Finding meaningful, socially and ecologically responsible work cannot be done in a vacuum. Right livelihood depends on networks of relationship.
By reducing our economic impact, we can shrink our ecological footprint, while freeing up time and energy to contribute to community and a more sustainable world.
In Brixton, South London, and Edinburgh, Scotland, right livelihood finds a home in innovative, resource-conserving, grassroots projects.
A collective financial approach that allows individuals to pool their resources in support of favorite projects, crowdfunding both encourages and thrives upon community.
Believing that the next phase in human evolution involves a return to the “local” and to community with neighbors, the author focuses his job search close to home, and includes any useful type of work.
To the Compostmeister at a collective house, the cycles of compost embody a new economics that focuses upon human needs and relationships.
A fifth-grader takes initial steps toward right livelihood by creating a neighborhood newspaper that embodies and helps bring together her local community.
Overcoming her resistance to waking up at 5 a.m., a veteran community seeker learns transformative lessons at Deer Park Monastery.
When a cohousing group's honeymoon ends, and economic stress dictates selling units to any willing buyers, can a community's core values and connections endure?
Also in This Issue (Print Version Only)
· BALANCING ACT: How Much Are You Willing to Share?
Twin Oaks and Acorn members discover the complex issues, challenges, and rewards of attempting to live by the principles of Right Livelihood in an income-sharing community.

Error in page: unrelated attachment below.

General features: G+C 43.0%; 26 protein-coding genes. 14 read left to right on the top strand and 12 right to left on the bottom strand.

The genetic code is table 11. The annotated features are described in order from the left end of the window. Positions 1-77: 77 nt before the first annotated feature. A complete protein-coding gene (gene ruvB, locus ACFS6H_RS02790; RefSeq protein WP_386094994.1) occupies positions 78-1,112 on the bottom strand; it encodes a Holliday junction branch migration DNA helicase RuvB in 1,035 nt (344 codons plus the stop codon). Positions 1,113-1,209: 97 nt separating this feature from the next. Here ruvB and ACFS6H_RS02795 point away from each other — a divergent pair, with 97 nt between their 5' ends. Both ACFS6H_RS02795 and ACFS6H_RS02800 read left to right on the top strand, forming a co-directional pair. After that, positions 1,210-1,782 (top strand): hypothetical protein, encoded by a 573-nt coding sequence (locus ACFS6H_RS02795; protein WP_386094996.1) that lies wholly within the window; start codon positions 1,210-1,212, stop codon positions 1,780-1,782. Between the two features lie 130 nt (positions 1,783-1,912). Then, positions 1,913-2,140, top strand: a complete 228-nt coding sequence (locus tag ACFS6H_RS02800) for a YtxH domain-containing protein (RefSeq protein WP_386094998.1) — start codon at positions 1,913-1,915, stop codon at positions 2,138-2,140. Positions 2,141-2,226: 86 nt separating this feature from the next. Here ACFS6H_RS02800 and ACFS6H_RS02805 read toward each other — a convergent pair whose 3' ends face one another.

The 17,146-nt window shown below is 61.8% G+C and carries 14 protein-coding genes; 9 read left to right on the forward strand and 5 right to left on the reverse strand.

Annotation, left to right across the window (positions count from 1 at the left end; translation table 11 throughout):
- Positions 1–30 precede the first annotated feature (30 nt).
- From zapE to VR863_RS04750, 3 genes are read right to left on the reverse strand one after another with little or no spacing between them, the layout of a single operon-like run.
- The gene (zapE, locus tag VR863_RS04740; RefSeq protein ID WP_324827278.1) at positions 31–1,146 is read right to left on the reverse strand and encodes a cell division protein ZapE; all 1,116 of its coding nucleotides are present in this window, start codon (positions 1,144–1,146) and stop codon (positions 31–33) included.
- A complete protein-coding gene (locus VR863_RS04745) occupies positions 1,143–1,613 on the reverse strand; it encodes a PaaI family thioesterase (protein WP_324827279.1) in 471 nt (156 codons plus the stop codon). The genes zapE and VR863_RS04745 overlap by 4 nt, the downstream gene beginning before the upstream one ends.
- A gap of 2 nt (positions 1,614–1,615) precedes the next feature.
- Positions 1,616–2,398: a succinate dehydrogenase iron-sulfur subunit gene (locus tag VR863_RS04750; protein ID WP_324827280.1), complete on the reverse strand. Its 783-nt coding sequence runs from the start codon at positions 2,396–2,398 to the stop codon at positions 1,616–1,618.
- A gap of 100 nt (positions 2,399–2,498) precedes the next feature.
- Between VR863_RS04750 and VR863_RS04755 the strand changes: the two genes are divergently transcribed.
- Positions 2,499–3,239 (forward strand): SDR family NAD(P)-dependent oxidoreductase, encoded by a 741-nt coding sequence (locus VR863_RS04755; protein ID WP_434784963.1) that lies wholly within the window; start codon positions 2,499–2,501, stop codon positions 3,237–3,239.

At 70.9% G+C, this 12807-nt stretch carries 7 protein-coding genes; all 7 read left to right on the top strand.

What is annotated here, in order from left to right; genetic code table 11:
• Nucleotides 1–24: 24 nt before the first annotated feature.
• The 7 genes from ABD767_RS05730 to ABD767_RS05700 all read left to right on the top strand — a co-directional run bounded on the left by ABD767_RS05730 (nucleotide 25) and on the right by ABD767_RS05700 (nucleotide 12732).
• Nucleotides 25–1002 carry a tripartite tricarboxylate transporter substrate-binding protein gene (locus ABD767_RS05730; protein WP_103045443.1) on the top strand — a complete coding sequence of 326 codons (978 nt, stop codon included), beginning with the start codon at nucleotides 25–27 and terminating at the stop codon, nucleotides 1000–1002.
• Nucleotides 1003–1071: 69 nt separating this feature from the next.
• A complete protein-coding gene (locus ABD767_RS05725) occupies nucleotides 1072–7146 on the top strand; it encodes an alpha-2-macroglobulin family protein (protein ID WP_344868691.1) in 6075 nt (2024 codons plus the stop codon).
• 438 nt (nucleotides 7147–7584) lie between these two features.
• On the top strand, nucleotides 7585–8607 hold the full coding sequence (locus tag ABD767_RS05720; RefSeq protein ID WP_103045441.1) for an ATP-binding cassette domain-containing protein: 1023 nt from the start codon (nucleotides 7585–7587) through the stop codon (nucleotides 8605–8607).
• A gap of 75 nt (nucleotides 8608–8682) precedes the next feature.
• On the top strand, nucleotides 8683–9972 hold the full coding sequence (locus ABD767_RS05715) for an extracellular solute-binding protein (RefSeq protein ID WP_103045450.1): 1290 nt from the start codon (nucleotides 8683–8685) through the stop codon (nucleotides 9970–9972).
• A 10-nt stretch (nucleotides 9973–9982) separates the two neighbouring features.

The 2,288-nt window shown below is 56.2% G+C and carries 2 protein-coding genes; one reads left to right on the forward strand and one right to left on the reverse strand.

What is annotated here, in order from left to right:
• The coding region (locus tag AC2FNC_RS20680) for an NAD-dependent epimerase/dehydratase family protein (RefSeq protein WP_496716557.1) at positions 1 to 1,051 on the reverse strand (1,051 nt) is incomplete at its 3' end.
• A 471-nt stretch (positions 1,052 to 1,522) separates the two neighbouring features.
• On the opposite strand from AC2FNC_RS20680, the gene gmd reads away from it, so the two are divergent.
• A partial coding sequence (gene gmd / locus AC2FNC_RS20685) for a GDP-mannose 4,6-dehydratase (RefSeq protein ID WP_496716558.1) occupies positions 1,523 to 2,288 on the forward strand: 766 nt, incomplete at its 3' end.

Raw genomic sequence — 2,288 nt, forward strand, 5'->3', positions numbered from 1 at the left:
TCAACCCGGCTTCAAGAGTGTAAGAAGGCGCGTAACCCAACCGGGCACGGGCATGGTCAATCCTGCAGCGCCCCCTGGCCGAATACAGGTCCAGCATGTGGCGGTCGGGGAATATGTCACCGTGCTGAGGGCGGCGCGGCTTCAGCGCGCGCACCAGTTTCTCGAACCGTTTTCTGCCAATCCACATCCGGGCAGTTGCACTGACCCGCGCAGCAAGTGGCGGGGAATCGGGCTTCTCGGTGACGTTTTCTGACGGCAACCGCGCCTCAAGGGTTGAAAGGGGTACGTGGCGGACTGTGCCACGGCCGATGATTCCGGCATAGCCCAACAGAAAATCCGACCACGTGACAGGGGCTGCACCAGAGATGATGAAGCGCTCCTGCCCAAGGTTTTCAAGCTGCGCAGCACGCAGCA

· ACTIVE COMMUNITIES: Why working towards improving our world should be a defining part of any intentional community
The founders of the Toronto Ecovillage Project offer guidelines for groups that want to commit to making the world outside the immediate community a better place.
· APPLE TREES IN WINTER
A member of British Columbia’s Kakwa Ecovillage promotes education and food diversity by helping install an apple orchard at a local primary school.
· REDEFINING WORK
O.U.R. Ecovillage initiates a project to allow community to invest in community—part of an effort to redefine value and use money in ways that heal.
· THE IRONY OF RIGHT LIVELIHOOD
Historic New Buffalo and today’s Sonoma County communities model shared and sharing economies, offering sustainable alternatives to the dominant concentration of wealth.
· RIGHT LIVELIHOOD AT THE FARM
The author recalls The Farm’s collective years, during which he and his community-mates practiced karma yoga by working together to aid people in need.
· RIGHT LIVELIHOOD, WRONG VOLUNTEERISM
Volunteerism can be a double-edged sword, giving a creative outlet for service but potentially distracting us from pursuit of right livelihood.
· RIGHT LIVELIHOOD IN THE BELLY OF THE BEAST: Bringing community, cooperation, and ecological responsibility into the practice of real estate
Being a real estate agent for sustainable communities involves ironies and conflicts, but also the chance to catalyze community and new relationships with the earth.
· PUBLISHER'S NOTE: LEFT LIVELIHOOD: Doing the Rights Thing
· FELLOWSHIP EVENTS: ART OF COMMUNITY: An Experience Centered Around the Values of Right Livelihood in Community
Molly Reed & Susan Frank
· COMMUNITY WORK: MANAGING MANAGEMENT
· REVIEW: A SURPRISE AT DANCING FIELDS
· CREATING COOPERATIVE CULTURE: HOW RECREATIONAL THERAPY HELPS FUN HAPPEN